Too many times we look at things that happen in our lives and see it one way. “My son always leaves his dirty dishes in the den.” “My daughter is lazy.” “My husband spends more time working than with me.” These all may be true statements, but look at how they are said. They are said with a negative connotation and will no doubt give us feelings of anger and frustration. You may have tried everything you can think of and can’t seem to make a change in any of these situations. Why are we getting so upset?
Why Are We So Upset?
We tend to get upset when we set expectations for certain things to happen that don’t. We expect the dishes to be put in the sink, people to be motivated, and our loved ones to spend time with us. These are NOT unrealistic expectations, but are at the root of why we tend to get upset. We expect these simple things to happen and can’t rationalize in our own minds why they aren’t happening. We don’t understand how others don’t see things the way we see them. This will result in anger, frustration, and sometimes depression. You may be thinking, “If my expectations are realistic, and things still won’t change, what can I do?”
Change Your Perspective!!!
If changing your expectations is too difficult, try changing your perspective. For example, instead of getting mad about the dishes being left in the den, step back a minute and look at the bigger picture. Does it really matter, in the grand scheme of things, that some dishes were left in the den? Personally, I agree…put your dishes away, but it doesn’t really matter. If you see the dishes in the den, don’t get angry about it. This is the small stuff we talked about before, so don’t sweat it. Call for your son to come clean his dishes up. Don’t lecture or yell, just ask him to come pick them up.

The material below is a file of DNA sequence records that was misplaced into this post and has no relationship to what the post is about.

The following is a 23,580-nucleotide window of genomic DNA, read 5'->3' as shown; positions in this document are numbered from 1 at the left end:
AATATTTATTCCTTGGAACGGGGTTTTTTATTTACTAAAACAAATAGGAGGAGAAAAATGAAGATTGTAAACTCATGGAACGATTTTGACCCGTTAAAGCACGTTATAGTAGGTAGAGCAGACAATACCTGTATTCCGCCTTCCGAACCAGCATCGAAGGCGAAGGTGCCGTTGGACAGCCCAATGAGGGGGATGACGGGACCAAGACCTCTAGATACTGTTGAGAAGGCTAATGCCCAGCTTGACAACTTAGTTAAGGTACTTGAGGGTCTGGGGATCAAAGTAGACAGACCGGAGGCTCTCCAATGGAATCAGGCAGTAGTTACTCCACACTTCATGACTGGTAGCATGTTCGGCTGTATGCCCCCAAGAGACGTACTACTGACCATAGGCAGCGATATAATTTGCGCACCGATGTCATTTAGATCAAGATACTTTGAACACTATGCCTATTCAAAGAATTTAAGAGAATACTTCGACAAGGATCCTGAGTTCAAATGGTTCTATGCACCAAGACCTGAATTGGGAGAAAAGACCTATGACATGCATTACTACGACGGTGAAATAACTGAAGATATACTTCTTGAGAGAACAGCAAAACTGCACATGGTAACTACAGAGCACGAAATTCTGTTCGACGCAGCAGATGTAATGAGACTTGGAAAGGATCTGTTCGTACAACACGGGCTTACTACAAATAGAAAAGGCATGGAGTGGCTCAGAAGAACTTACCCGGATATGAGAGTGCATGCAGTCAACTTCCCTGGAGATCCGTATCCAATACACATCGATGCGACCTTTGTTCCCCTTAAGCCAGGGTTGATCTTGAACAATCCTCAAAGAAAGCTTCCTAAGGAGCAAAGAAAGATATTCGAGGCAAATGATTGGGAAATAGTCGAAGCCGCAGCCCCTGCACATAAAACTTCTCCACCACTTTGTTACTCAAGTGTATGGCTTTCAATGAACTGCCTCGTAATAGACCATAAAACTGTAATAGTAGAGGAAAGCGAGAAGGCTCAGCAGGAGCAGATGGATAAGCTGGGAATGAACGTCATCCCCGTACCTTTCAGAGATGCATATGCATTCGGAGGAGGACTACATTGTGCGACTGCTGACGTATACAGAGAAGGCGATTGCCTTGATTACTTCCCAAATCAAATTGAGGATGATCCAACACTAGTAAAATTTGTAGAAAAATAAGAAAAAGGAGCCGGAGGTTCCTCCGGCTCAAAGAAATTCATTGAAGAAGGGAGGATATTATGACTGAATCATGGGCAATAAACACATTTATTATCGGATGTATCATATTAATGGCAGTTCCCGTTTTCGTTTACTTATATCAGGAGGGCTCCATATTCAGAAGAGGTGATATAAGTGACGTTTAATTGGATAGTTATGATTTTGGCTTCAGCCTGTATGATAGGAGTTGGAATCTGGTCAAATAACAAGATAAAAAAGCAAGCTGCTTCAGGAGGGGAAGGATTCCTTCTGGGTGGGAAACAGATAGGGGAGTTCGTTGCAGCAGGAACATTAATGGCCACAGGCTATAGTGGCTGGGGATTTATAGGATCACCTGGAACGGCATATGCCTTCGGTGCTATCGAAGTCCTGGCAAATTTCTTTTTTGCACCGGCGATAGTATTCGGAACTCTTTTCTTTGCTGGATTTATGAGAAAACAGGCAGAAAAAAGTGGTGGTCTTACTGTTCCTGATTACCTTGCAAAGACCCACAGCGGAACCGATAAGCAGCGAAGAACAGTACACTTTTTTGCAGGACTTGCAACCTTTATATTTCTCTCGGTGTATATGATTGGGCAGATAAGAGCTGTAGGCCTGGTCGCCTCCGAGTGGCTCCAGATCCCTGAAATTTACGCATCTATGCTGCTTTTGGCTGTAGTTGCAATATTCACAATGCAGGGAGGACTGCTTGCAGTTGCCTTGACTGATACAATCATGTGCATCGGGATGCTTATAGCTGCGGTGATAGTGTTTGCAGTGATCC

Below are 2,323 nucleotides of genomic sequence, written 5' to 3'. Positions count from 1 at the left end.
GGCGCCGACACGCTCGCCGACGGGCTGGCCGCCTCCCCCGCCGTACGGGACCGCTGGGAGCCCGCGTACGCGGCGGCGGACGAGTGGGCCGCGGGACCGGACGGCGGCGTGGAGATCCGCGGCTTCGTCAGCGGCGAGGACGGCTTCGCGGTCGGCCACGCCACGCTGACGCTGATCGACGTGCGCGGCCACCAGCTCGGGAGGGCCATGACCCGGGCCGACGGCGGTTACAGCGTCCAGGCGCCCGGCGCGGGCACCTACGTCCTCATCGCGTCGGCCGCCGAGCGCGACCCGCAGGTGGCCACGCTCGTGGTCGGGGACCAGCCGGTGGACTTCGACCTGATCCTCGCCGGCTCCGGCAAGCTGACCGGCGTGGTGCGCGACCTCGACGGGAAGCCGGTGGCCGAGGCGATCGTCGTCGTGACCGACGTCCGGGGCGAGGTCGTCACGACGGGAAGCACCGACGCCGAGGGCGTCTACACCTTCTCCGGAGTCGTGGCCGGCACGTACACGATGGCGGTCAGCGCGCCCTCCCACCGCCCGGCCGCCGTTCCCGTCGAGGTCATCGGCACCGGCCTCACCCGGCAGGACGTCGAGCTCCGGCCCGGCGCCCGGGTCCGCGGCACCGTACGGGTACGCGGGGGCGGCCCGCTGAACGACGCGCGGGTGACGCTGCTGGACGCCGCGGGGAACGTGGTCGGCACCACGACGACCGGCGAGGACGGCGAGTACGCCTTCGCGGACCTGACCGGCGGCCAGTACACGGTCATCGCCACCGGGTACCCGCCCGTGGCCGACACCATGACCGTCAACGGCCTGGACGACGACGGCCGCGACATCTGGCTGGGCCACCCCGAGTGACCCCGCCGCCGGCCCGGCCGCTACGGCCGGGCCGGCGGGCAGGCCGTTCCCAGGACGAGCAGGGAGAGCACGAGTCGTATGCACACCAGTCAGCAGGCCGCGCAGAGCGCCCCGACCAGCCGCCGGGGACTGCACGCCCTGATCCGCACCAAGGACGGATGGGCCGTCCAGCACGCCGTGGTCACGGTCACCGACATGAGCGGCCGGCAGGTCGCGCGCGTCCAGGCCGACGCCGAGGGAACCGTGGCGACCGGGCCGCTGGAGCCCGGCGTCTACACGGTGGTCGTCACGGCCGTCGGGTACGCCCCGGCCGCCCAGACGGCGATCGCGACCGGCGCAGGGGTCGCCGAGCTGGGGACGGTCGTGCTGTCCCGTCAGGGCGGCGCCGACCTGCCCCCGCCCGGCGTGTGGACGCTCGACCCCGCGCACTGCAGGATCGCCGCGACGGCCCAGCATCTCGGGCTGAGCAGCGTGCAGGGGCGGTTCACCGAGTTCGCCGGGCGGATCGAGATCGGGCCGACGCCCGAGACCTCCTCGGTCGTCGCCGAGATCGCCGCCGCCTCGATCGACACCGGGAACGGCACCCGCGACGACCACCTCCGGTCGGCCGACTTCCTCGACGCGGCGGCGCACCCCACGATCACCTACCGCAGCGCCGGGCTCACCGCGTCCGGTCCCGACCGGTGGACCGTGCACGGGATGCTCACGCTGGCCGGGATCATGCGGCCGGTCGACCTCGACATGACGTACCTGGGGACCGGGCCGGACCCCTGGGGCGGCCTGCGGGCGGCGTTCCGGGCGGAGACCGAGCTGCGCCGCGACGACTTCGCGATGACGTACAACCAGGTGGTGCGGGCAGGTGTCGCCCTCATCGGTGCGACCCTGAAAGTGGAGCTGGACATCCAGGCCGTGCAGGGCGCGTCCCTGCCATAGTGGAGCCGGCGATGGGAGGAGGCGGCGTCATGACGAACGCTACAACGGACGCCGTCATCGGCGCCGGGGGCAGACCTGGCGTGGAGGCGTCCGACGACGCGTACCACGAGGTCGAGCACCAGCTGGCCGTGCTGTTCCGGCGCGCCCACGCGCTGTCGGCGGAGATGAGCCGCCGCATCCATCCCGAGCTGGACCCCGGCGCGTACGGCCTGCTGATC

Instead of seeing your daughter as lazy, try to understand her interest. It may not be that she is lazy at all. She may be very motivated when it comes to things she’s interested in. Instead of drawing a line and labelling her as “lazy,” try to understand her motivations and move her in that direction. The change in perspective is around looking at the whole person, not just a few things that they don’t care to do. When you change your perspective, you can accept the things she is lazy with and either help her be more motivated or push her towards things she is motivated to do.
Instead of thinking your husband enjoys spending his time working more than time spent with you, change your perspective. Understand that work is a necessity and that maybe your husband is having a hard time finding that balance between work and home life. See it as a challenge and help him to find the balance. Don’t hold it against him and allow it to breed anger. View it as an opportunity to help and inspire him to want to spend more time with you.
Sometimes we have to accept that no matter how much we yell, kick, or scream, everyone is not going to meet our expectations, no matter how realistic they are. When this happens, we can’t give in to anger and frustration because it will only ruin our own happiness. When faced with expectations that are not met or are too difficult to change, try changing your perspective. Look at the situation under a different light and create a perspective that allows you to deal with the situation without frustration. It doesn’t mean you have to concede and get walked on. It simply means that you can respond more positively and at the same time keep your sanity. Remember what Shakespeare said,
“Nothing in this world is good or bad, but thinking makes it so.”